If you are in a highly-structured organization, then you’ll opine that the Chief Information Security Officer (CISO) plays a critical role in risk management. They work to ensure that all the organization’s data is safe and evaluates the risk that third parties pose to the business environment. This expansive role and the rise in cases of cybercrime calls for more concentration of CISO on their jobs.
What Role does CISO play in Risk Management?
In any organization, CISO is ranked as senior management due to the sensitive information they handle. Their goal is to protect your company’s assets and technology from malicious people. As cyber threats increase, your CISO is expected to devise clever ways of mitigating these dangers and uphold the confidentiality of private data in the institution.
As times change, the role of CISO has shifted from the traditional fixing of security controls (firewalls and data encryption) to a much wider scope. Today, they have to deal with the rising need for vendors to ensure successful operations of the company without compromising its security.
What are the Benefits of CISO Engaging in Risk Management?
Having a CISO in your organization will give you immense benefits that will boost your security systems and facilitate easier compliance processes. Various standards and regulations demand that your systems be updated regularly to respond to new digital threats as they arise. Some of these regulations are:
- ISO 27001: You’ll need an Information Security Management System (ISMS) to comply
- Health Insurance Portability and Accountability Act (HIPAA). These regulations require an administrative system that involves appropriate security measures and reduced risks.
While the two regulations need a risk management approach to the security of the organization’s information, they are not specific that only a CISO can administer it. However, some regulations are specific that any organization should a CISO. Such regulations include:
- NIST 800-53. This regulation explains the duties of CISO in an organization. They state explicitly that the security officers should establish a security management system within NISTs tiered security risk management approach for a guaranteed Continuous Diagnostics and Mitigation Program (CDM)
As such, you may need to have a CISO in the administration system of your company to mitigate cybersecurity risks.
What are the Primary Functions of CISO?
Any CISO should review the risks that the organization’s current IT system is exposed to using the following strategies:
- Critical Systems and Data. Due to the high use of digital data in an organization, the CISO should determine the information assets, systems, and networks that will support the digital changes while maintaining successful business operations.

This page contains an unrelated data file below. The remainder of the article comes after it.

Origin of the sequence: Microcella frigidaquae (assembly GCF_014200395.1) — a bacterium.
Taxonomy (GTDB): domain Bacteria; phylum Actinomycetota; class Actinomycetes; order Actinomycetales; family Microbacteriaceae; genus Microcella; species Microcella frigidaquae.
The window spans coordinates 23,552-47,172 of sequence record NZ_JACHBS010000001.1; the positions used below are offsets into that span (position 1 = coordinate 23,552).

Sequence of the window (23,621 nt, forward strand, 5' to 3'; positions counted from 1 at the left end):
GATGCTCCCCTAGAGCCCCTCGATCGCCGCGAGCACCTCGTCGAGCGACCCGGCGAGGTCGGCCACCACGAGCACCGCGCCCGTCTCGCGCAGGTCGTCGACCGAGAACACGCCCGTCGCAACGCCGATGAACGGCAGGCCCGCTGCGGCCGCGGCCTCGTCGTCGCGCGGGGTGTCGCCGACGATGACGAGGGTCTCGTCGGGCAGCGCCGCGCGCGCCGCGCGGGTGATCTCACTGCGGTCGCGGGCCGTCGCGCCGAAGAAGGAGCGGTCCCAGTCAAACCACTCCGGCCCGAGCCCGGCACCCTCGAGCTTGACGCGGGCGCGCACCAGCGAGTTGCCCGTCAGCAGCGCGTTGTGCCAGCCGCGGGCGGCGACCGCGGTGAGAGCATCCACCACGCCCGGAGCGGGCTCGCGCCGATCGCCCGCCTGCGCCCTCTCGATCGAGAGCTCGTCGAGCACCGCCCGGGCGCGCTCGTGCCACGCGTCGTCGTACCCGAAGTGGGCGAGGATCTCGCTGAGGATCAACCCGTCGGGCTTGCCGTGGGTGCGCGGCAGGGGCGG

- External Threat Management. Malicious actions require strategic security protocols to update the systems and software thus eliminating the threat.
- Internal Threat Management. The establishment of authorization and multi-factor authentications as internal controls is crucial in protecting the system and networks access.
- Assessing the Vendors Risk. The increase in using of vendors demands for reliable systems to manage the collections, transfer, and storage of the data. They should be enough security controls to protect the privacy of the data.
- Continuous Monitoring. Your organization should have an automatic monitoring system for internal and external controls to enhance identification system as well as network vulnerabilities.
- Business Continuity and Incident response. The rise in the number and sophistication of breach cases need CISOs to develop the right strategies that manage the impacts of such risks.
Organizations should include a security risk management system in their vision, strategy, and work plan for smooth operations.
Who should the CISO Report To?
Modern management practices make it necessary for CISOs to report to the Chief Executive Officer (CEO) in an organization instead of the Chief Information Officer (CIO). The CIO procures and manages IT assets which may lead to a conflict with the CISO thus making it wise to segregate the activities. As such, the CISO and IT department should collaborate with the CIO but not reporting directly to them.
When the CISO should Report to The Board of Directors
Corporate governance is part of the Board’s responsibilities to align with the requirements of many standards and regulations including Internet Security Alliance (ISA), Institute of Internal Auditors (IIA), National Association of Corporate Directors (NACD), and Information Systems Audit and Control Association (ISACA). Incorporating the IT security system with the Board of Directors allows extensive consultation for developing risk management strategies. Failure for the CISO to communicate the security strategies or an inactivity of the Board may lead to penalties or jail term from regulations such as the Sarbanes-Oxley Act of 2002.
About the Author
Ken Lynch is an enterprise software startup veteran, who has always been fascinated about what drives workers to work and how to make work more engaging. Ken founded Reciprocity to pursue just that. He has propelled Reciprocity’s success with this mission-based goal of engaging employees with the governance, risk, and compliance goals of their company in order to create more socially minded corporate citizens. Ken earned his BS in Computer Science and Electrical Engineering from MIT. Learn more at ReciprocityLabs.com.